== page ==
The immediate aftermath

There’s only so much time that can be spent curled up like a ball beneath a sink, even if the carpet is soft and the radiator’s on.  I didn’t cry.  I just tried to collect my breathing, slow breath in – hold for seven seconds.  Seven seconds?  I managed to increase from 1 to 4 seconds, but that was it…  Slow breath out.  I was dreadfully cold and the shivering turned to convulsive shaking.  This was not good.  Carefully, I stood up.  No dizziness.  OK, time to go to the kitchen and make a cup of tea, preferably without spilling boiling water all over myself.  The kettle was full.  Hurrah, one less thing to worry about.  I began talking to myself so that I could focus on one thing only.  Every small thing that took me away from the discovery upstairs had become incredibly important.

“Choose your favourite mug.  Slice of lemon.  CAREFUL!  Teabag.  Teaspoon.  Pour with both hands.  Take the teabag out.  Go to the table.  Sit.  Drink.  Now you can think.”

There was nothing to think about, really.  Voldemort, my husband, former headmaster, fancied, fantasised about and, for all I knew, really enjoyed actually ‘getting down and dirty’ with pre-pubescent boys.  A man whose professional life had revolved around being ‘in loco parentis’ to children had a completely un-parental interest in 50% of them.  There was only one thing to do, only one thing that I could do.  I had been a teacher.  In any situation, professional or personal, I had always put children and their welfare first.  I had to call the police.

I have since found out that some women find this course of action difficult, for whatever reason.  This was, for me, the one thing that I found easy to do because it HAD to be done.

There was just one problem.  I could only pick up my mug by using both hands.  I was still shaking and I had filled it only half full precisely so that I wouldn’t spill anything.  I could only pick up the phone using both hands and then, when I tried to hold it in my left hand and dial with my right, I kept dropping it.  At that point, from somewhere, I remembered something about using the wrong hands to do something, in order to focus.  So, I held the phone in my right hand and pressed 101 with my left.  Then, still using my right hand to hold the phone to my ear, I waited.

It seemed hardly any time at all before a deep Yorkshire accent answered and then?  All my words tumbled out:  “My husband has been using his computer to look at little boys.  Child porn.  Please, I want someone to come and take it away.”

After asking for my name, address and telephone number, the policeman on the end of the line said, “You’re sure it’s nasty?”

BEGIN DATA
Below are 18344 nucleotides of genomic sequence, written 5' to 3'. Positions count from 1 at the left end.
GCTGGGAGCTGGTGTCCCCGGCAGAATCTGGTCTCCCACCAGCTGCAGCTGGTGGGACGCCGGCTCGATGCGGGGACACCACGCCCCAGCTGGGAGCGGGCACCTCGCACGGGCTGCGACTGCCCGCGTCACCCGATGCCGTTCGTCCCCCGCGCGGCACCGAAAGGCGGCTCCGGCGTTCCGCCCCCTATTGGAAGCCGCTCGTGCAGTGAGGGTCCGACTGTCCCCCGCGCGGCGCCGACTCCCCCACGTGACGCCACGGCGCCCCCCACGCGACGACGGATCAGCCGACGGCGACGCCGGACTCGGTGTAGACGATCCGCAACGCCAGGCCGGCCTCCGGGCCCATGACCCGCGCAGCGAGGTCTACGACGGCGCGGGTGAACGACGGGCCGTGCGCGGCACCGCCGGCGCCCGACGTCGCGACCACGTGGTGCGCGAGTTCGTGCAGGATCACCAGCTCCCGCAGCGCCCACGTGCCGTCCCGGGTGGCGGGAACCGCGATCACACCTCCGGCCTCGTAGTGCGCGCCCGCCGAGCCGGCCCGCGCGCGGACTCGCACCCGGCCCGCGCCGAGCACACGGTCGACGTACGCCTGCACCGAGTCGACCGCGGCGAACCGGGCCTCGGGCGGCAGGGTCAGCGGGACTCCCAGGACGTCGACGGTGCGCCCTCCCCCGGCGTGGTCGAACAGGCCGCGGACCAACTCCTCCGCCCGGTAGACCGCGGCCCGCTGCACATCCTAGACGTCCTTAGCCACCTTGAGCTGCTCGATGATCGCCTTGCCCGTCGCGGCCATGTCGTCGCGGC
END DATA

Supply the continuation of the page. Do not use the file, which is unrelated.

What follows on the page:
“Oh, yes.”  And then I began to cry.  “I’m so sorry for crying.  I thought I could be grown-up about this, but I can’t.  Please can you send someone round?”

I was assured that there would be someone with me as soon as possible.  Twenty minutes later, the PC who became my initial liaison officer arrived at the front door, apologising.  “I’m sorry I’m a man, but the only woman officer we have on duty, this evening, is up the dale dealing with a nasty domestic.  I’m happy to wait in the car until she arrives, if that’s what you’d like?”  I asked him to come in and ushered him into the living room where he sat on my husband’s customary chair, filling it so much that it looked no more than a piece of children’s furniture.  “Please be aware,” he said, sounding well-rehearsed, “that some websites, however distasteful are still legal.”  I answered, “I understand that.  What I have seen is definitely illegal.  I’m sure of it.”  We went upstairs and he asked me to switch everything on.  The green shield-shaped icons pinged onto the screen, he sat down in front of it and I told him which ones I’d clicked.  Then I stood to the side of the computer, looking at him, not the screen.  He lasted a little longer than I had.  Then he looked at his watch.  “Why are you checking the time?”  I asked.  “Because I’m seizing your husband’s hard-drive and I have to make a note of the time.”

For the second time, that evening, my legs failed me and I ended up kneeling, in tears, on the floor.  Suddenly, what I had known to be true just a few minutes before, had been confirmed by an officer of the law.  There could be no mistake.  I hadn’t realised that there had been a small part of me still hoping, still stuck in the Pandora’s Box of my psyche, that I had got it wrong.  That box was now well and truly open and all hope, at that moment, was ripped from it.  I was a complete wreck; crying, gasping for air, asking him not to take it then, but to come back the next day and take it when Voldemort was there.  He explained, as gently as he could, that he had to take the hard drive with him.  Although he didn’t doubt my innocence, protocol dictated that he had to remove it so that it couldn’t be tampered with.  I put my hands to my face and stopped the howl that desperately wanted to burst out of me, while he reported back to base on his radio.

 

Thanks for reading, Lovely Ladies.  It does get better, but not for quite a while.

Yours, The Tea Drinker. x

 

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